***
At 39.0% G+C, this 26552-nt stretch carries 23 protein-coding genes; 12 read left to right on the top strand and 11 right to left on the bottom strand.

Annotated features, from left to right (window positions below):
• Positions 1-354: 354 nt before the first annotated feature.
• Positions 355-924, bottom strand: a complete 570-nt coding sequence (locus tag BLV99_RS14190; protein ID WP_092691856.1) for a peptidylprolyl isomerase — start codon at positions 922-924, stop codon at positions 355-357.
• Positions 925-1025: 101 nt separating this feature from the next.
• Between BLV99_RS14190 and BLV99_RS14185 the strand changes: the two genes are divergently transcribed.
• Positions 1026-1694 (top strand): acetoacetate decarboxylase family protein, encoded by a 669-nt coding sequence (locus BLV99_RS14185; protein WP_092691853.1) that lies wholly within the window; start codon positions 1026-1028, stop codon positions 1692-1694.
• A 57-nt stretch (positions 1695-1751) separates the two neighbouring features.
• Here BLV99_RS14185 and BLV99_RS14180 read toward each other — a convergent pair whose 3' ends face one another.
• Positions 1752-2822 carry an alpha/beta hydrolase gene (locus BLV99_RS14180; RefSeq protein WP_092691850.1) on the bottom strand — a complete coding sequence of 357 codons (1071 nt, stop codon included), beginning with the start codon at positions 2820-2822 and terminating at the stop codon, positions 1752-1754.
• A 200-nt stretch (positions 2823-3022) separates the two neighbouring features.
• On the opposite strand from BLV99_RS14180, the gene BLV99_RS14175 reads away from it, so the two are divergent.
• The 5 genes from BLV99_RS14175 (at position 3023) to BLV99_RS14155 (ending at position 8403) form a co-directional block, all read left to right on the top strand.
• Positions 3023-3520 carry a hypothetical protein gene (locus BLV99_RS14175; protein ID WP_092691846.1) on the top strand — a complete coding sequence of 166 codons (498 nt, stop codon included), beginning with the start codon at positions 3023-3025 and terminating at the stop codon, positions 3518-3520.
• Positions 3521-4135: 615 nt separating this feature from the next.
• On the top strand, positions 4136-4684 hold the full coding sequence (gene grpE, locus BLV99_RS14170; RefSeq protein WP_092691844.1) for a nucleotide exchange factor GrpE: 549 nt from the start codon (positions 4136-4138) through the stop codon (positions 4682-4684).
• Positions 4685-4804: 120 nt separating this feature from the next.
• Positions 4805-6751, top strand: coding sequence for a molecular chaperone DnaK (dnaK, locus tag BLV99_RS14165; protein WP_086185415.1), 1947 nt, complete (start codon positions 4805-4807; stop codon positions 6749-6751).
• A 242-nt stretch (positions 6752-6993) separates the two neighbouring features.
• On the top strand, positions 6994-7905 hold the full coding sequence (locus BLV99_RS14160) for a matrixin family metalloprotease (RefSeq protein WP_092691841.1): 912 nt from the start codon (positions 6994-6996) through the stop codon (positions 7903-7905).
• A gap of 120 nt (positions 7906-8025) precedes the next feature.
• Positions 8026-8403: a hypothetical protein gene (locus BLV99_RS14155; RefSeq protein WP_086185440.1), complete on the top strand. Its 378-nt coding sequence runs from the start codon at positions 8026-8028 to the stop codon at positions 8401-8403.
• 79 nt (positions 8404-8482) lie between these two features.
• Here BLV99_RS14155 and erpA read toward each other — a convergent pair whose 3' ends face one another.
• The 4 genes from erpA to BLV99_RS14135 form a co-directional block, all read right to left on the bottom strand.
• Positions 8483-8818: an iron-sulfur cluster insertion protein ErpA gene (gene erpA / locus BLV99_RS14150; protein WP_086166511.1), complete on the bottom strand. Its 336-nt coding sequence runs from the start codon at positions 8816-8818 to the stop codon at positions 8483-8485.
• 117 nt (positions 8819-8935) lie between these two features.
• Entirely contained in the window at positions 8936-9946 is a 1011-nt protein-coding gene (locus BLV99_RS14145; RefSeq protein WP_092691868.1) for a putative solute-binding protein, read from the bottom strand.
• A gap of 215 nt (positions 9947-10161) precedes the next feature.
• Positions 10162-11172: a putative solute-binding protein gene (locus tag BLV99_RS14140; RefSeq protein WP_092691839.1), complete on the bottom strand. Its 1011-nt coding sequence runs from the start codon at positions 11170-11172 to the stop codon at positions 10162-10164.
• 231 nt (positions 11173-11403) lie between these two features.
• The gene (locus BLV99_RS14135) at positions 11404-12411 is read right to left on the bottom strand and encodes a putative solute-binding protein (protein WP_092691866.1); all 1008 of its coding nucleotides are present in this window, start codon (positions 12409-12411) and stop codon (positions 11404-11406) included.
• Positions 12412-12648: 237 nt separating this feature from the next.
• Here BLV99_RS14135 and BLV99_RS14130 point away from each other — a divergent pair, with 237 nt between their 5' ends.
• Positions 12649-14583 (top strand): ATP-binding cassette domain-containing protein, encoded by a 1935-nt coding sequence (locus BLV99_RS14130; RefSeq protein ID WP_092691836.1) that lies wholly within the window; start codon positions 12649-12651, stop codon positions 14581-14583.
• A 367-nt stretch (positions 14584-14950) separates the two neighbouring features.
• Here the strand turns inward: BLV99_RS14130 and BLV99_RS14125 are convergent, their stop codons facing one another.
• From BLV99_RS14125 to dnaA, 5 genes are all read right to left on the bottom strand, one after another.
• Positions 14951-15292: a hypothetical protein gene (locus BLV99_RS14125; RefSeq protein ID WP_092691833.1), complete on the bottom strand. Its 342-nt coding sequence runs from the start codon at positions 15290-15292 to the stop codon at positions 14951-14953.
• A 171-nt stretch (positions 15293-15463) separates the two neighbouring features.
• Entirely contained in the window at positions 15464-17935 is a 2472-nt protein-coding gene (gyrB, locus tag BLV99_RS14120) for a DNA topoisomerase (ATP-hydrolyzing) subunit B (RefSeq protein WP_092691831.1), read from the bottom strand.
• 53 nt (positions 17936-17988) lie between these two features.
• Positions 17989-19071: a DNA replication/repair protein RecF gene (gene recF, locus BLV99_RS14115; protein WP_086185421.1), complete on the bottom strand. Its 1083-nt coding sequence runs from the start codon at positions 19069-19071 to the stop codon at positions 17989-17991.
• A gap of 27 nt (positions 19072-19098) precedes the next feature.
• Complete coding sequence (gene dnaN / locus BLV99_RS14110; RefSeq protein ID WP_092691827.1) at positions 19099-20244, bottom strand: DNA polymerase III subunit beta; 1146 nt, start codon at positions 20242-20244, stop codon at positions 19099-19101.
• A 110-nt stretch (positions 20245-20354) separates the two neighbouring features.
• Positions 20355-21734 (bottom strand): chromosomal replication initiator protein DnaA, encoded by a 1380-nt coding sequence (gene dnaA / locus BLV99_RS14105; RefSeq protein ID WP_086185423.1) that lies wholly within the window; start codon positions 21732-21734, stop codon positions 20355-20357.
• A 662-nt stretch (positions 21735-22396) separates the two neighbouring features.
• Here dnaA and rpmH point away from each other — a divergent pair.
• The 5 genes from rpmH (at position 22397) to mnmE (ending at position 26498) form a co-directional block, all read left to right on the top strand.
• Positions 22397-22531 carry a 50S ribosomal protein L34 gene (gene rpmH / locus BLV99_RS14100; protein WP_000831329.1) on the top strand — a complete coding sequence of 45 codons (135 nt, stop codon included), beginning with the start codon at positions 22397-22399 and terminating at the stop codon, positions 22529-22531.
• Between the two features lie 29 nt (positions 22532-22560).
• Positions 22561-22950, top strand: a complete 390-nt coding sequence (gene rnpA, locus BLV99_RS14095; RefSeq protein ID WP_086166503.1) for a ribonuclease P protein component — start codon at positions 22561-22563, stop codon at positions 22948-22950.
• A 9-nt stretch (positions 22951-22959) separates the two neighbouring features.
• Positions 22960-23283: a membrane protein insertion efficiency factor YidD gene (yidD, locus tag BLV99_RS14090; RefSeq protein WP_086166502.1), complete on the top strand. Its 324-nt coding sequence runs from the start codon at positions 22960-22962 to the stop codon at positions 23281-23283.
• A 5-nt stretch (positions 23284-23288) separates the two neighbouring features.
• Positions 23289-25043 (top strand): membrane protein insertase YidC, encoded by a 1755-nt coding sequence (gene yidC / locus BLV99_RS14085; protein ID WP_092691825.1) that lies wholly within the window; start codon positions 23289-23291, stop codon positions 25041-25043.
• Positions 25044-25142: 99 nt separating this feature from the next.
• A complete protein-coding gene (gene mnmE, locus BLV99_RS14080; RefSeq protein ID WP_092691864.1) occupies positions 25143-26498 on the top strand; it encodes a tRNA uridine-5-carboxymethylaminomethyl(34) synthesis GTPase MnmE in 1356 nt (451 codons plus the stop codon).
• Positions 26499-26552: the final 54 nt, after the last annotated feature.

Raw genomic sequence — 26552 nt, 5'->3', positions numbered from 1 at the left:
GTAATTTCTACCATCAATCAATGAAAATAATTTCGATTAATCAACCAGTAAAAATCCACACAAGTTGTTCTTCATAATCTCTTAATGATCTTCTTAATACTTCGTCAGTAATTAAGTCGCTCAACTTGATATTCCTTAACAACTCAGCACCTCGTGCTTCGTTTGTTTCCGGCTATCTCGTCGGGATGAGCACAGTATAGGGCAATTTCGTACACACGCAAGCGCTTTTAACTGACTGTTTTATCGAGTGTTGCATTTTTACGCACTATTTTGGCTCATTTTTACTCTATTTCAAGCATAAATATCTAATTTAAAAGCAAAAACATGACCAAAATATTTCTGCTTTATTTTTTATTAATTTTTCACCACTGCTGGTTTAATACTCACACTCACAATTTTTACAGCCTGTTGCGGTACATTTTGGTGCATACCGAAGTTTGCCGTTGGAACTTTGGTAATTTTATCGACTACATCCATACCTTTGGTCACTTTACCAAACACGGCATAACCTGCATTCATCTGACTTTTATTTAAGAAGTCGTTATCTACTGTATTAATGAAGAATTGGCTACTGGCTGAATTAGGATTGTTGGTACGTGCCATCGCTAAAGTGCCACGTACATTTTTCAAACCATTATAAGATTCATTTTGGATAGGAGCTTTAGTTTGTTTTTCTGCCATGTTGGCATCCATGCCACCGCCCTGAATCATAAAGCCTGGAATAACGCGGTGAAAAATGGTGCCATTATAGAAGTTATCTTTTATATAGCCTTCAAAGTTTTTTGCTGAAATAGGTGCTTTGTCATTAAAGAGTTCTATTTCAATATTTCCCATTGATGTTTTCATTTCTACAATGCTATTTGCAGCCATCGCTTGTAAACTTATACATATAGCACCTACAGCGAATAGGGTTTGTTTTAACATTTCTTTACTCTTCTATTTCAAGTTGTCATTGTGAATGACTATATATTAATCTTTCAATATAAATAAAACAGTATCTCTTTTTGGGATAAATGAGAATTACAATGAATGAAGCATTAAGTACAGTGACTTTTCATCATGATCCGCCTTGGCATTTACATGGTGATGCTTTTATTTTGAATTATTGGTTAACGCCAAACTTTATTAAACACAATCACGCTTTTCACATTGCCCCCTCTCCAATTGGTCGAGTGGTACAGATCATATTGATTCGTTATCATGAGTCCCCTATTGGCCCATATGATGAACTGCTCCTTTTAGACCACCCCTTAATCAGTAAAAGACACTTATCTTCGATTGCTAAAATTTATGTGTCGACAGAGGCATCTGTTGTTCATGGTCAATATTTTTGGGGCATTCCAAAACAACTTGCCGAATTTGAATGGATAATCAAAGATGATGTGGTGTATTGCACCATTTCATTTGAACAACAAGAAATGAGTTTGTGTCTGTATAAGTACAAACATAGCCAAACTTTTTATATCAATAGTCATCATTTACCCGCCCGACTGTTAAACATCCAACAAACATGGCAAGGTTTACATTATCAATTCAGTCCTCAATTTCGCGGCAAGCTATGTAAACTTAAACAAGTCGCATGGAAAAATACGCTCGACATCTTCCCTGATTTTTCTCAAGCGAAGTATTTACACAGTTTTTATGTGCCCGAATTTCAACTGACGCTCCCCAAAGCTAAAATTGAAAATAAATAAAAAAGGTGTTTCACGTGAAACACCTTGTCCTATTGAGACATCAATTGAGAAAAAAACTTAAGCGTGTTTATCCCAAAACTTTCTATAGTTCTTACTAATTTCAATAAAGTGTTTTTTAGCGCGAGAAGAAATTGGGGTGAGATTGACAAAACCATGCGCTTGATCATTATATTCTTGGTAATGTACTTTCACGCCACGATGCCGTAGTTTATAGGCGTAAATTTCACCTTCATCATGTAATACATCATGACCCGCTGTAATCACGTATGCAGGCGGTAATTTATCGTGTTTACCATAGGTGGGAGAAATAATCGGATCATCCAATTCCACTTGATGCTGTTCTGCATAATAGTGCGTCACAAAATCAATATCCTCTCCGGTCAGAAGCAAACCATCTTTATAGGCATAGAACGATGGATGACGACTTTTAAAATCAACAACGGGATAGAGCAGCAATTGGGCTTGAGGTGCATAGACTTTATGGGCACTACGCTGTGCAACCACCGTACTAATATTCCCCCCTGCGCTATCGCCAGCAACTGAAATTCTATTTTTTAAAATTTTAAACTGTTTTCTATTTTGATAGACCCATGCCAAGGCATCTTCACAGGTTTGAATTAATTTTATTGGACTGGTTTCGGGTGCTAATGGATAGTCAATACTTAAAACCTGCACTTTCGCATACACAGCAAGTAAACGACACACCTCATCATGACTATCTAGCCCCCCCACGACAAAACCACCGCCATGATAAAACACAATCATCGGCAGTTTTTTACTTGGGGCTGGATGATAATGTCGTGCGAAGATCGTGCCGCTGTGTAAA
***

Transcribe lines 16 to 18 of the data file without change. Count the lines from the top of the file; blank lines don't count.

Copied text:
• On the top strand, positions 4136-4684 hold the full coding sequence (gene grpE, locus BLV99_RS14170; RefSeq protein WP_092691844.1) for a nucleotide exchange factor GrpE: 549 nt from the start codon (positions 4136-4138) through the stop codon (positions 4682-4684).
• Positions 4685-4804: 120 nt separating this feature from the next.
• Positions 4805-6751, top strand: coding sequence for a molecular chaperone DnaK (dnaK, locus tag BLV99_RS14165; protein WP_086185415.1), 1947 nt, complete (start codon positions 4805-4807; stop codon positions 6749-6751).